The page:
Since the onset of the pandemic in 2019, many companies in the freight industry have had to go through a series of changes. Some of those changes were meant for survival, for transformation, or for the establishment of steady growth. As times are uncertain, companies adopted ways to weather the storm. Now, as the pandemic is nearing its end with mass vaccination, forwarders are at a crossroads as they decide the next course of action in the new normal.
The positive outcome for forwarders that survived the tough times is gaining the ability to be digital. The freight industry expects “being digital” as the new normal, and the good news is that the demand for forwarders remains high. Let’s take a look at what can be expected from different entities involved in the new normal.
Forwarders Must Be More Agile
There has been a massive shift in customers’ expectations after the pandemic. Before the pandemic, customers were satisfied with key milestone shipment updates. In the new normal, customers expect detailed information on the state of high-value cargo and further visibility on the shipment. Shippers want faster responses to quotations and usually tend to go with forwarders with the quickest response and best rates.
To fulfill renewed demands of customers, forwarders must ensure their freight ERP can provide real-time end-to-end visibility. Using the power of the Internet of Things sensors and GPS, freight software can monitor:
- Cargo states like temperature change, impact, etc.
- Manipulation of cargo contents
- Theft or damage
By capturing more data about shipment, you are in a better position to disseminate real-time and accurate information to your customers.
Freight Workforce Will Be Pushed to Drive More Value for the Company
By being on the brink of their losing jobs, workers in the freight industry have realized the need to upskill. The freight competition has gotten tougher since the pandemic, putting pressure on companies to create value to distinguish them from the competition. As technology and automation increase, human interaction between shippers and freight personnel have become limited. But the value of the human touch is here to stay despite the new normal. Thus, the freight workforce is required to enhance customer experience by using technology and automation as tools. Whether as an officer at the port or the sales personnel handling a team remotely, the workforce should be empowered by freight software with real-time data from the cloud.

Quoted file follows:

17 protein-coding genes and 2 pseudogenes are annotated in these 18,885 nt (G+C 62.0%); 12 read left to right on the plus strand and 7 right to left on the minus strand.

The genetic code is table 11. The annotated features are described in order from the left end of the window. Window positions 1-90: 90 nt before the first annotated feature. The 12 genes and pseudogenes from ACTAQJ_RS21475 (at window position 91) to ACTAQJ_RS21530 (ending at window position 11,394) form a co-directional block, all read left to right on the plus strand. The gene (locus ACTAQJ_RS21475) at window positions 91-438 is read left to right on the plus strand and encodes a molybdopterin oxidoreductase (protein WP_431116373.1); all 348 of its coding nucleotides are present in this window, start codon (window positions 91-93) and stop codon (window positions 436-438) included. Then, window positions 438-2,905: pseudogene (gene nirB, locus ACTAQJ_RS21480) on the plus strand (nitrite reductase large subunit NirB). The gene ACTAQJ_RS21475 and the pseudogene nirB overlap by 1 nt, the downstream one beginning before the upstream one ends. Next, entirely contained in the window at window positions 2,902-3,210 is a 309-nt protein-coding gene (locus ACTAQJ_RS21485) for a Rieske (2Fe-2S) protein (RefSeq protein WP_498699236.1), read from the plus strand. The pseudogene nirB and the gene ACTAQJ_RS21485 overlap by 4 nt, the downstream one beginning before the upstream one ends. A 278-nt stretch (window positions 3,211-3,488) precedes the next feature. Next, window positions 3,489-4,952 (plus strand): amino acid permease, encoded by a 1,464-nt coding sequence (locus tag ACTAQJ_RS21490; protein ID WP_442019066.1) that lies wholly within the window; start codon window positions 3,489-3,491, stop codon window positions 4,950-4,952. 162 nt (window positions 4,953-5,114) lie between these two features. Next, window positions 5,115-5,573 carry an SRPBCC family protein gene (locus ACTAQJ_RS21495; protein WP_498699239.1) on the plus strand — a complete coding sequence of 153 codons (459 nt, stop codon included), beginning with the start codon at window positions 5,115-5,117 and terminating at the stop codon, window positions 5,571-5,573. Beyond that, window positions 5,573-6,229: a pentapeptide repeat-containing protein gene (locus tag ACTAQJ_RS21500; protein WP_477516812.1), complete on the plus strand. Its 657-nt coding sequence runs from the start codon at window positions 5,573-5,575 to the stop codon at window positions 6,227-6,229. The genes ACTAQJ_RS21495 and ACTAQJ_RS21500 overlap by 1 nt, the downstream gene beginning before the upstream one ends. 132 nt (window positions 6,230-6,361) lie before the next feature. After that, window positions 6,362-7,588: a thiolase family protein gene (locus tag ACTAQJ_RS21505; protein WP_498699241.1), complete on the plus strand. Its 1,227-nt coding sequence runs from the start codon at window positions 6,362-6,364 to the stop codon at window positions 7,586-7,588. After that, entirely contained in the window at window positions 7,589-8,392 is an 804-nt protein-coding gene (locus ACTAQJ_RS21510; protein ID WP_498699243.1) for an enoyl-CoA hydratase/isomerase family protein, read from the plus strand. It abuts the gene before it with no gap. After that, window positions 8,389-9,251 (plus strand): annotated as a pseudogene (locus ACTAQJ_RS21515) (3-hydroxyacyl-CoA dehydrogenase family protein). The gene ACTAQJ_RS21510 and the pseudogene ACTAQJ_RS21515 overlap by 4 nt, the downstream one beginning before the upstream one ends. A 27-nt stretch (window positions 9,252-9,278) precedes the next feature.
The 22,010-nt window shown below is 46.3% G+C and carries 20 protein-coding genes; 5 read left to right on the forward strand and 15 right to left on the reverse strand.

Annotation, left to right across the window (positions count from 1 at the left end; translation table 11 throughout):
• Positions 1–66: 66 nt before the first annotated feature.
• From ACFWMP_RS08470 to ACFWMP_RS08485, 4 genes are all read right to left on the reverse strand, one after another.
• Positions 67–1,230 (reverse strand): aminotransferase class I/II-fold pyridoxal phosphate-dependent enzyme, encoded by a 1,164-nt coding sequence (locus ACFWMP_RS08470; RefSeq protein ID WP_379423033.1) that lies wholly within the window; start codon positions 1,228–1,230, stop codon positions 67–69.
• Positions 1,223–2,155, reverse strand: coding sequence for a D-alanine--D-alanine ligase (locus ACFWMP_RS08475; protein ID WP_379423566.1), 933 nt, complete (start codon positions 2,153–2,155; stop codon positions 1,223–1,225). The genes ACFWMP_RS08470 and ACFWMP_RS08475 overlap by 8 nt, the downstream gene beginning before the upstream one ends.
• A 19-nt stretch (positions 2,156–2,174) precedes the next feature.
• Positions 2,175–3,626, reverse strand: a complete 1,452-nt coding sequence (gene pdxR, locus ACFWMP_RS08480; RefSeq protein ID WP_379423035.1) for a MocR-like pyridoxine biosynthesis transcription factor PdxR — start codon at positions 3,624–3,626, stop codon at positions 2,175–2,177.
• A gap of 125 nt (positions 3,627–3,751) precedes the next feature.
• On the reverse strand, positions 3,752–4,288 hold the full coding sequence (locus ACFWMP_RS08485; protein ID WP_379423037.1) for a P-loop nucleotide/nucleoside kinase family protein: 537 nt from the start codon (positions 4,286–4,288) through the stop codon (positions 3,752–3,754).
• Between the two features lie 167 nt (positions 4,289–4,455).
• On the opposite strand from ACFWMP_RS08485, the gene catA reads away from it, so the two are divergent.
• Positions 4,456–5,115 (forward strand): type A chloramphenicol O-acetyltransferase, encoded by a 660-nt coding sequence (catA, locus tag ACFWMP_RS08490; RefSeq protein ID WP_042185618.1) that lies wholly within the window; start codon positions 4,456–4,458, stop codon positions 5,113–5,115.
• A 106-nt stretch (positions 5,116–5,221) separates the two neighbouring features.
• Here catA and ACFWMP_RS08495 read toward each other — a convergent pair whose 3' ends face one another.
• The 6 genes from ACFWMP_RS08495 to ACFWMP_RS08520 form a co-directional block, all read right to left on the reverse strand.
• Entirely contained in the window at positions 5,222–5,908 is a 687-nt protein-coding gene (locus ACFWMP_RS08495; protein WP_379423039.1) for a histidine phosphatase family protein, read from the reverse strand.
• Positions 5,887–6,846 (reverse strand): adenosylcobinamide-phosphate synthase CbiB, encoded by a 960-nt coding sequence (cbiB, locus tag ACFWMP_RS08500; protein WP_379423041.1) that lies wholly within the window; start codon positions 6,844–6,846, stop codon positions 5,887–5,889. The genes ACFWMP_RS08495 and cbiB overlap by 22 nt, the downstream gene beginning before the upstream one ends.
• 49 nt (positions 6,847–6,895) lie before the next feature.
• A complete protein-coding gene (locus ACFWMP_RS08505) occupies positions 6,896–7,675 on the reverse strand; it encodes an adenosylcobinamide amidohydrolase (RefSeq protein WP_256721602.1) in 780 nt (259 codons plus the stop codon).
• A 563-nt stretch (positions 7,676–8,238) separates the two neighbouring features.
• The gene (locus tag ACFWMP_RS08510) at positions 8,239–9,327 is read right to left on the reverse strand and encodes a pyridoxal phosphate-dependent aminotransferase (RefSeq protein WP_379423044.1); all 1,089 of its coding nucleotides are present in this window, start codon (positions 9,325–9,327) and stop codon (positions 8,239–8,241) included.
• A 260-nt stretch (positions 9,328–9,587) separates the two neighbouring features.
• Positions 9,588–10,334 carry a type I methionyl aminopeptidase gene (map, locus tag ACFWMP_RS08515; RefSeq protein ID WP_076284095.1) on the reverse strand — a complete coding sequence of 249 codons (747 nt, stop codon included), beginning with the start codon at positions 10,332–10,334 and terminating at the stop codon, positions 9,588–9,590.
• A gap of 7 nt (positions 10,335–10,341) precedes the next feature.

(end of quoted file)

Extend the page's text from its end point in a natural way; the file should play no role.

Customers Required to Adopt Technology
Just as some forwarders refrained from using technology for decades, a few shippers too, have been technology-shy. But in the new normal, shippers have to share, approve or reject documents digitally. Any delay in approvals can lead to cargo missing deadlines. Freight software can help make this process more fluid for the shippers. A software such as Softlink’s Logi-Sys, for instance, simplifies the upload, approval, and managing of digital documents for shippers with just a few clicks. No more delay due to incomplete, missed, or incorrect documentation, resulting in quicker processing.
Among the most important entities of the freight forwarding chain, forwarders, the workforce and customers need to work in tandem for mutual gain. A thread that ties them together is a freight management solution that will stand the test of the pandemic and continue to be valuable in the new normal.